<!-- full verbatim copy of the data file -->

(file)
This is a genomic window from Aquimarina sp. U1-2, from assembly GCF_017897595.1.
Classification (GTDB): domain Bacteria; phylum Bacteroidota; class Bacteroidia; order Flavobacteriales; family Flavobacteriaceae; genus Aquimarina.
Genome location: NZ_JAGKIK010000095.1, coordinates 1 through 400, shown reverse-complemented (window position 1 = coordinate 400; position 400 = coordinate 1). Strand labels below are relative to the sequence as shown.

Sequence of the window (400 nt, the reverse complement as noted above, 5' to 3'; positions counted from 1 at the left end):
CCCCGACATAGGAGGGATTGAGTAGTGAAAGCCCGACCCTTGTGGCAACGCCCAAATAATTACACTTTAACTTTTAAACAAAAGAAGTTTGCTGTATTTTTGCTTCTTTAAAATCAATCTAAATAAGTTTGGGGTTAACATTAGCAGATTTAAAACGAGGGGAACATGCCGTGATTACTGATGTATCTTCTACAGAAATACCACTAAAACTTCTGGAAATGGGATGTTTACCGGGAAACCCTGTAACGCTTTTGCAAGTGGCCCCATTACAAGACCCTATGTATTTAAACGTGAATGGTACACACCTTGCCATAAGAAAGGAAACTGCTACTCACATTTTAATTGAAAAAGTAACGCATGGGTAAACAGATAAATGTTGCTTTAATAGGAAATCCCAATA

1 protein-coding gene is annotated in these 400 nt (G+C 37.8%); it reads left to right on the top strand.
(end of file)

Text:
This is a genomic window from Aquimarina sp. U1-2, from assembly GCF_017897595.1.
Classification (GTDB): domain Bacteria; phylum Bacteroidota; class Bacteroidia; order Flavobacteriales; family Flavobacteriaceae; genus Aquimarina.
Genome location: NZ_JAGKIK010000095.1, coordinates 1 through 400, shown reverse-complemented (window position 1 = coordinate 400; position 400 = coordinate 1). Strand labels below are relative to the sequence as shown.

Sequence of the window (400 nt, the reverse complement as noted above, 5' to 3'; positions counted from 1 at the left end):
CCCCGACATAGGAGGGATTGAGTAGTGAAAGCCCGACCCTTGTGGCAACGCCCAAATAATTACACTTTAACTTTTAAACAAAAGAAGTTTGCTGTATTTTTGCTTCTTTAAAATCAATCTAAATAAGTTTGGGGTTAACATTAGCAGATTTAAAACGAGGGGAACATGCCGTGATTACTGATGTATCTTCTACAGAAATACCACTAAAACTTCTGGAAATGGGATGTTTACCGGGAAACCCTGTAACGCTTTTGCAAGTGGCCCCATTACAAGACCCTATGTATTTAAACGTGAATGGTACACACCTTGCCATAAGAAAGGAAACTGCTACTCACATTTTAATTGAAAAAGTAACGCATGGGTAAACAGATAAATGTTGCTTTAATAGGAAATCCCAATA

1 protein-coding gene is annotated in these 400 nt (G+C 37.8%); it reads left to right on the top strand.